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How Safe is Fluoride, Really?

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Fluoride is a mineral that’s known to confer protective benefits on the teeth, but for a variety of reasons its use is highly controversial. There are some pros—and some possible cons—associated with its use, so it’s important to understand these so you can make informed choices about using fluoride.

What is Fluoride?

Fluoride is a naturally-occurring mineral that is present in many soil and water sources. It has some particular chemical properties that make it beneficial for oral health. In particular, fluoride’s chemical properties allow it to bind to tooth enamel.

Why is Fluoride Use Controversial?

According to the Centers for Disease Control, the addition of fluoride to America’s drinking water is  a major public health achievement. Fluoride has certainly made a big difference in the country’s overall dental health—but what are the true pros and cons of fluoride exposure?

Pros of fluoride use

One of the most important benefits of fluoride is that it replaces minerals that are depleted from the teeth as a result of bacteria growth. This depletion occurs because oral bacteria deposit acid on the teeth, and the acid leeches minerals from tooth enamel. Fluoride helps to reverse this process, and restores tooth enamel.

Another benefit of fluoride is that when it’s integrated into tooth enamel, it makes the enamel more resistant to bacterial acids.

According to the American Dental Association, the fluoride in drinking water is responsible for a reduction in child and adult tooth decay of at least 25%.

Cons of fluoride use

While most people are comfortable with the use of fluoride in drinking water, there are also many people who prefer to avoid drinking fluoridated water. There are many reasons for this. For some people it’s about ethics, and the fact that people don’t have a say in whether water is fluoridated.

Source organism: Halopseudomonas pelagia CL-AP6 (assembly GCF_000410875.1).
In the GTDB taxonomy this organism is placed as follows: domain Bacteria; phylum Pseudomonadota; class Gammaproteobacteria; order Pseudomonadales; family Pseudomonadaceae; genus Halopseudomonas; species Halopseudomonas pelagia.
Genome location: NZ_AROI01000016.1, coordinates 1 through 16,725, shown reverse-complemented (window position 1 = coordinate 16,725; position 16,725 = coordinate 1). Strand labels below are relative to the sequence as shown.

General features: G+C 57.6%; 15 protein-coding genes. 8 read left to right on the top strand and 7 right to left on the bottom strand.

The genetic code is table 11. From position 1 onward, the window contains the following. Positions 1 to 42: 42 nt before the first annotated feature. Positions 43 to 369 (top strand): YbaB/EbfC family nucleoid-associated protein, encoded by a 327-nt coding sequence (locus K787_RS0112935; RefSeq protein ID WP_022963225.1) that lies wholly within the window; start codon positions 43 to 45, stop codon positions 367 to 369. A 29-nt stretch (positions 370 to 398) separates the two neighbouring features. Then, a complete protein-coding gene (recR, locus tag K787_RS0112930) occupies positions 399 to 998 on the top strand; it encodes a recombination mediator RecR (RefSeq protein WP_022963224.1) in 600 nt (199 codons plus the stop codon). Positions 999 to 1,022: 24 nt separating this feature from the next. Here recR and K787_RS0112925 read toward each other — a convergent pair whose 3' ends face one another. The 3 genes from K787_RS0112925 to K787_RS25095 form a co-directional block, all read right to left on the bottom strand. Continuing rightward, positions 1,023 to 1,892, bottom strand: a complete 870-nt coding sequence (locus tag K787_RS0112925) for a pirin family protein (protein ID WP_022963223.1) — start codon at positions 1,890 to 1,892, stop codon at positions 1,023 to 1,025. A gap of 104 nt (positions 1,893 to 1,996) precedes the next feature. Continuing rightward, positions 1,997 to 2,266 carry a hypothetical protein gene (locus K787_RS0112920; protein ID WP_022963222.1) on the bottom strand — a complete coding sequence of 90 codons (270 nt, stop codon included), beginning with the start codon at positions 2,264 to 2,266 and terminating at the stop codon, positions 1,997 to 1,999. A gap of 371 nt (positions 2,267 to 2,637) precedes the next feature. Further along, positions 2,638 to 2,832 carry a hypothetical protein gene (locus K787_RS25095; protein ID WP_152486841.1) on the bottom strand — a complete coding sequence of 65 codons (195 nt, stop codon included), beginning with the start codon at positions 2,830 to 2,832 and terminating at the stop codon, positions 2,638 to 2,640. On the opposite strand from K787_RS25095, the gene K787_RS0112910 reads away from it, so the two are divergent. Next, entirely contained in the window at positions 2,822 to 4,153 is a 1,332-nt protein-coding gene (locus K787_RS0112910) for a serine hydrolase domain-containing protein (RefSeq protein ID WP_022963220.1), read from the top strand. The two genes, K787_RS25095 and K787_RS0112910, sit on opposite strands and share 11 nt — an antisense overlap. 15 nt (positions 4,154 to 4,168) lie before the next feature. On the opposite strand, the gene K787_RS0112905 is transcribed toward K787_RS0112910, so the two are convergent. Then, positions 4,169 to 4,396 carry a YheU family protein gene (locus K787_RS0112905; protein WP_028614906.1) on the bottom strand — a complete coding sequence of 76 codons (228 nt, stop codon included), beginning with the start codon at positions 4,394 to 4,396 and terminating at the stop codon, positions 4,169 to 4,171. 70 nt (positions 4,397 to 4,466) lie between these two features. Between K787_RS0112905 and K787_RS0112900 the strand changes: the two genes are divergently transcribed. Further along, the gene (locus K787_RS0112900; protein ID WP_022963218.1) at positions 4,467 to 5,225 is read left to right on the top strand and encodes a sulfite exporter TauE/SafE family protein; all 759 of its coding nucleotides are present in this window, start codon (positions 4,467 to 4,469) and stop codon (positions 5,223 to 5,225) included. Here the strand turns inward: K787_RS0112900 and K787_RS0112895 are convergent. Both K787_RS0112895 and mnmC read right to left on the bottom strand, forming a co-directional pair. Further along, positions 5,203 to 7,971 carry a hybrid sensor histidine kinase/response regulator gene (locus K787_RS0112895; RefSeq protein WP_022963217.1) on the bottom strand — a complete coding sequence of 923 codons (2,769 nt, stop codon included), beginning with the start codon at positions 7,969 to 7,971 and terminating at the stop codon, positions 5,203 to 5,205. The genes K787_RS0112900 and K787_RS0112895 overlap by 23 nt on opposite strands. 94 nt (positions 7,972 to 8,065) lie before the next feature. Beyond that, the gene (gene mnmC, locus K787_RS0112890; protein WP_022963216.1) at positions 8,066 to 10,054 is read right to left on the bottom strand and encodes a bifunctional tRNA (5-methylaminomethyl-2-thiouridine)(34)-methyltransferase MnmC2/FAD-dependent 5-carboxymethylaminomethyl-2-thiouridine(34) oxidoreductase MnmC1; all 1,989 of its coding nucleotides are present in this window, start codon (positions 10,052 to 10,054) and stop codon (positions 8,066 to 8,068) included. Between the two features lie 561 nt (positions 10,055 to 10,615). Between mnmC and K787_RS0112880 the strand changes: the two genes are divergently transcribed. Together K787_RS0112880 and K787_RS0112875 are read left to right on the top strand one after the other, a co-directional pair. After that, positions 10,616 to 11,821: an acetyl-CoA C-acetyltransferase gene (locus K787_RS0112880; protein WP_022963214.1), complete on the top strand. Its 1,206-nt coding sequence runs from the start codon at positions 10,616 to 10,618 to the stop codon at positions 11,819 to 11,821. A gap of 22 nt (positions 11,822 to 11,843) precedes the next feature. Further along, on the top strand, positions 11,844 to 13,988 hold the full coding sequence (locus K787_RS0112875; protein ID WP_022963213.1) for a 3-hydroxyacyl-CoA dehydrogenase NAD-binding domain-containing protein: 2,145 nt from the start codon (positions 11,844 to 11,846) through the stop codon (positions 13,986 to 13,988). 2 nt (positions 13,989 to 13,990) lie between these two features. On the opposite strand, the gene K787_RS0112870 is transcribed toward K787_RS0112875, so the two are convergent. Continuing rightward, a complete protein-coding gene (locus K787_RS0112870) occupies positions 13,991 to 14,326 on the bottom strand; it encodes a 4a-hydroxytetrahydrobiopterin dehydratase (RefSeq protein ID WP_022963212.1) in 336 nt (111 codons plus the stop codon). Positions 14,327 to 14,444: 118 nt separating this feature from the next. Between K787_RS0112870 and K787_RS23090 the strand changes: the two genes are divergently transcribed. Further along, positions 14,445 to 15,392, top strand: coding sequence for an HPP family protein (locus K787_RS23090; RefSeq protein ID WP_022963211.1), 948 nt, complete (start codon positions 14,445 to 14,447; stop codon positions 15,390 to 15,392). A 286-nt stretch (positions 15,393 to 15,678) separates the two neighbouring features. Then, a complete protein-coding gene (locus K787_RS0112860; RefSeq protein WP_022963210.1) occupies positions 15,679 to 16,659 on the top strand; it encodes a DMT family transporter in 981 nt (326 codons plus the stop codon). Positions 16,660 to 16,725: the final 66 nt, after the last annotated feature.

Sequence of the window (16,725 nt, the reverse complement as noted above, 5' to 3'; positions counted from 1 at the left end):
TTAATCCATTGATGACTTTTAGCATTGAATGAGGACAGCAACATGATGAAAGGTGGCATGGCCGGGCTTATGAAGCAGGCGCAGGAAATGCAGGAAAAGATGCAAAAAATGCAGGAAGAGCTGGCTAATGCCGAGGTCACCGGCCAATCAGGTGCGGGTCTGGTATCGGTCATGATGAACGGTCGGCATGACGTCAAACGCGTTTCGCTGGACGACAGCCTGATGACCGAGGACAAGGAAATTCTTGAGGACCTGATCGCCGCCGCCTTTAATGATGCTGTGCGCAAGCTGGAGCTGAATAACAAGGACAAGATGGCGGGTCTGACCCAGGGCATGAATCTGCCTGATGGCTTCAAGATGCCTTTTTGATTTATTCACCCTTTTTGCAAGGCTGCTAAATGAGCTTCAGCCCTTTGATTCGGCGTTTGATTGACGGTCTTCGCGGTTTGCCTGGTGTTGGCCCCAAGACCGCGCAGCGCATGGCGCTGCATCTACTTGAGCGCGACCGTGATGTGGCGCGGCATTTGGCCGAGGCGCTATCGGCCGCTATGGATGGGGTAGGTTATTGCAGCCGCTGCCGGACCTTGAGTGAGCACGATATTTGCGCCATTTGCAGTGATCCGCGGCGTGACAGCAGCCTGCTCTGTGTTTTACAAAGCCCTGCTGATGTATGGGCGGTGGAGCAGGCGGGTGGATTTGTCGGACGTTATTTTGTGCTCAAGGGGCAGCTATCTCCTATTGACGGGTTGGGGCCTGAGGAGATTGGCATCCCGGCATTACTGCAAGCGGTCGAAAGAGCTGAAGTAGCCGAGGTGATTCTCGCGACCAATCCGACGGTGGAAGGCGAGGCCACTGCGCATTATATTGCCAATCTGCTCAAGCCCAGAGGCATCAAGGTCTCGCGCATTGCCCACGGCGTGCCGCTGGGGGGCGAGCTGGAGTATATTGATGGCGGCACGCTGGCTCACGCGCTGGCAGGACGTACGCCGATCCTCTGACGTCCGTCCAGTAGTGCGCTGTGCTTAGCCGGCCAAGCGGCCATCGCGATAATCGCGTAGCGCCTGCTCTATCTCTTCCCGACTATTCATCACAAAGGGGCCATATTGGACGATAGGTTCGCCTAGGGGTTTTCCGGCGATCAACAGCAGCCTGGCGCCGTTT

For others, it’s about safety. Like most things, fluoride is toxic in large doses, and this means that there is potential for some people to be affected by fluoride toxicity; however, it’s very unlikely for this to occur via drinking water.

There is also concern that children in particular are being overexposed to fluoride. There is some evidence for this, in the fact that some American children and teens have what’s called dental fluorosis, a discoloration of enamel caused by fluoride.

Other claims include the possibility that fluoride affects the brain, bones, and thyroid, and that exposure may reduce fertility in some people.

Weighing Up the Evidence

Although links between fluoride and many health conditions have been claimed, there is little evidence to support most of these. In most cases the toxic levels of fluoride are far, far higher than the amount that people are exposed to via drinking water and dental treatments.

Fluoride research has been ongoing for more than 70 years, and as a result of this research, the level of fluoride in drinking water has been calibrated very carefully to ensure that it’s safe to drink. In fact, a person would need to drink ten liters of water every day for a long time to receive a toxic dose of fluoride.

Berkeley Dentistry and Your Oral Health

The fluoride treatments we use at Berkeley Dentistry are designed to provide maximum benefit with minimum exposure. However, we do recognize that some people are hesitant about using fluoride—so if you have any questions or concerns, feel free to talk to Dr. Ricky Singh or one of our dental hygienists next time you visit us at our Berkeley, CA dental office.

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